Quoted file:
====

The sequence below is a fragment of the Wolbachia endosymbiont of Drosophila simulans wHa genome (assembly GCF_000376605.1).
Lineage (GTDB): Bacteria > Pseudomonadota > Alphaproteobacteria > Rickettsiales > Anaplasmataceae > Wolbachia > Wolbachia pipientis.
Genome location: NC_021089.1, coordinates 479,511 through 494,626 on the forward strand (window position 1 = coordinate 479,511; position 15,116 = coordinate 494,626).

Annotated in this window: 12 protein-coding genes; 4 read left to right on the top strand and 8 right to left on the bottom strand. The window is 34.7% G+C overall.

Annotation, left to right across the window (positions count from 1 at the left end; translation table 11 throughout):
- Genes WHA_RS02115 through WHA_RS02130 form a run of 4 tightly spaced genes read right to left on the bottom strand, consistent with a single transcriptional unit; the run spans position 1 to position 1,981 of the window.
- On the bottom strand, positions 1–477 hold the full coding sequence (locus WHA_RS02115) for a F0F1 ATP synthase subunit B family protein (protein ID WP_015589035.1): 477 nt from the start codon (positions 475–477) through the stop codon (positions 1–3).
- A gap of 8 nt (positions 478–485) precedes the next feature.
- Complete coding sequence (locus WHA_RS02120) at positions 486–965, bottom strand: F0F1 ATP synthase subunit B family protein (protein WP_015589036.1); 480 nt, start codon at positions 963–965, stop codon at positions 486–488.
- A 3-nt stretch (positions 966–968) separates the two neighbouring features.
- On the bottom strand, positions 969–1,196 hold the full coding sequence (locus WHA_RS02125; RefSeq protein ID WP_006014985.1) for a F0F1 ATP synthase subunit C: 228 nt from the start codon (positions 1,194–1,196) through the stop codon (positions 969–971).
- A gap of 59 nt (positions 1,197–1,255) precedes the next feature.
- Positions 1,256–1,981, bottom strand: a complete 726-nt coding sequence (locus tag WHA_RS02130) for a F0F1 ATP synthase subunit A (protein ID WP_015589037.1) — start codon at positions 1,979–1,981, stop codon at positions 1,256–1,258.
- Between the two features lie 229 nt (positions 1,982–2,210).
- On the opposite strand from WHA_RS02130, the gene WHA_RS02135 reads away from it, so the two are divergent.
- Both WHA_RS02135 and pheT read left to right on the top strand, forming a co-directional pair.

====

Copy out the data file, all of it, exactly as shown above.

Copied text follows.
The sequence below is a fragment of the Wolbachia endosymbiont of Drosophila simulans wHa genome (assembly GCF_000376605.1).
Lineage (GTDB): Bacteria > Pseudomonadota > Alphaproteobacteria > Rickettsiales > Anaplasmataceae > Wolbachia > Wolbachia pipientis.
Genome location: NC_021089.1, coordinates 479,511 through 494,626 on the forward strand (window position 1 = coordinate 479,511; position 15,116 = coordinate 494,626).

Annotated in this window: 12 protein-coding genes; 4 read left to right on the top strand and 8 right to left on the bottom strand. The window is 34.7% G+C overall.

Annotation, left to right across the window (positions count from 1 at the left end; translation table 11 throughout):
- Genes WHA_RS02115 through WHA_RS02130 form a run of 4 tightly spaced genes read right to left on the bottom strand, consistent with a single transcriptional unit; the run spans position 1 to position 1,981 of the window.
- On the bottom strand, positions 1–477 hold the full coding sequence (locus WHA_RS02115) for a F0F1 ATP synthase subunit B family protein (protein ID WP_015589035.1): 477 nt from the start codon (positions 475–477) through the stop codon (positions 1–3).
- A gap of 8 nt (positions 478–485) precedes the next feature.
- Complete coding sequence (locus WHA_RS02120) at positions 486–965, bottom strand: F0F1 ATP synthase subunit B family protein (protein WP_015589036.1); 480 nt, start codon at positions 963–965, stop codon at positions 486–488.
- A 3-nt stretch (positions 966–968) separates the two neighbouring features.
- On the bottom strand, positions 969–1,196 hold the full coding sequence (locus WHA_RS02125; RefSeq protein ID WP_006014985.1) for a F0F1 ATP synthase subunit C: 228 nt from the start codon (positions 1,194–1,196) through the stop codon (positions 969–971).
- A gap of 59 nt (positions 1,197–1,255) precedes the next feature.
- Positions 1,256–1,981, bottom strand: a complete 726-nt coding sequence (locus tag WHA_RS02130) for a F0F1 ATP synthase subunit A (protein ID WP_015589037.1) — start codon at positions 1,979–1,981, stop codon at positions 1,256–1,258.
- Between the two features lie 229 nt (positions 1,982–2,210).
- On the opposite strand from WHA_RS02130, the gene WHA_RS02135 reads away from it, so the two are divergent.
- Both WHA_RS02135 and pheT read left to right on the top strand, forming a co-directional pair.